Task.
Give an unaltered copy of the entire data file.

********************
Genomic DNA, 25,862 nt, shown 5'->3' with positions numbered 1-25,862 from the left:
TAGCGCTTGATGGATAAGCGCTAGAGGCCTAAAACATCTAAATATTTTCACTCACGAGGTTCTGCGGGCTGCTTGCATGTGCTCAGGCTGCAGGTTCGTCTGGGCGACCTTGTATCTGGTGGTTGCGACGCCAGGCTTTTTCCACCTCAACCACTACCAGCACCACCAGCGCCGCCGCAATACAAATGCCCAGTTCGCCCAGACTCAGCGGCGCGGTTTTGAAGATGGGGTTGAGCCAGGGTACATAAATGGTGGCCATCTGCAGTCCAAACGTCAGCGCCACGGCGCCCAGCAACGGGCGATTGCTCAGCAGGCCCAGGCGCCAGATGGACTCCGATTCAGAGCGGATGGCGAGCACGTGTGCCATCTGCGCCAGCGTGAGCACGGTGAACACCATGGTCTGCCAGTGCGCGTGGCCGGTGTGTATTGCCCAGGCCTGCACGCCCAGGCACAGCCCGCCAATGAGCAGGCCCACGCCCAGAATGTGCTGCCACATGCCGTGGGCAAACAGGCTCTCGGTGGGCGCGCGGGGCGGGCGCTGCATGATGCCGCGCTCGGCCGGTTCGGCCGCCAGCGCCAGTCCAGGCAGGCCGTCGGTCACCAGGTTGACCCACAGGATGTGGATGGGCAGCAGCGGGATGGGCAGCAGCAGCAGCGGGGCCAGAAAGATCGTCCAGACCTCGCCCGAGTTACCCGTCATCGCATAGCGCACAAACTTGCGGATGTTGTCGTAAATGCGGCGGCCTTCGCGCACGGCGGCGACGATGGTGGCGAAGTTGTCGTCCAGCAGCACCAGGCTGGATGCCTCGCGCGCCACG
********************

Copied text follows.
Genomic DNA, 25,862 nt, shown 5'->3' with positions numbered 1-25,862 from the left:
TAGCGCTTGATGGATAAGCGCTAGAGGCCTAAAACATCTAAATATTTTCACTCACGAGGTTCTGCGGGCTGCTTGCATGTGCTCAGGCTGCAGGTTCGTCTGGGCGACCTTGTATCTGGTGGTTGCGACGCCAGGCTTTTTCCACCTCAACCACTACCAGCACCACCAGCGCCGCCGCAATACAAATGCCCAGTTCGCCCAGACTCAGCGGCGCGGTTTTGAAGATGGGGTTGAGCCAGGGTACATAAATGGTGGCCATCTGCAGTCCAAACGTCAGCGCCACGGCGCCCAGCAACGGGCGATTGCTCAGCAGGCCCAGGCGCCAGATGGACTCCGATTCAGAGCGGATGGCGAGCACGTGTGCCATCTGCGCCAGCGTGAGCACGGTGAACACCATGGTCTGCCAGTGCGCGTGGCCGGTGTGTATTGCCCAGGCCTGCACGCCCAGGCACAGCCCGCCAATGAGCAGGCCCACGCCCAGAATGTGCTGCCACATGCCGTGGGCAAACAGGCTCTCGGTGGGCGCGCGGGGCGGGCGCTGCATGATGCCGCGCTCGGCCGGTTCGGCCGCCAGCGCCAGTCCAGGCAGGCCGTCGGTCACCAGGTTGACCCACAGGATGTGGATGGGCAGCAGCGGGATGGGCAGCAGCAGCAGCGGGGCCAGAAAGATCGTCCAGACCTCGCCCGAGTTACCCGTCATCGCATAGCGCACAAACTTGCGGATGTTGTCGTAAATGCGGCGGCCTTCGCGCACGGCGGCGACGATGGTGGCGAAGTTGTCGTCCAGCAGCACCAGGCTGGATGCCTCGCGCGCCACG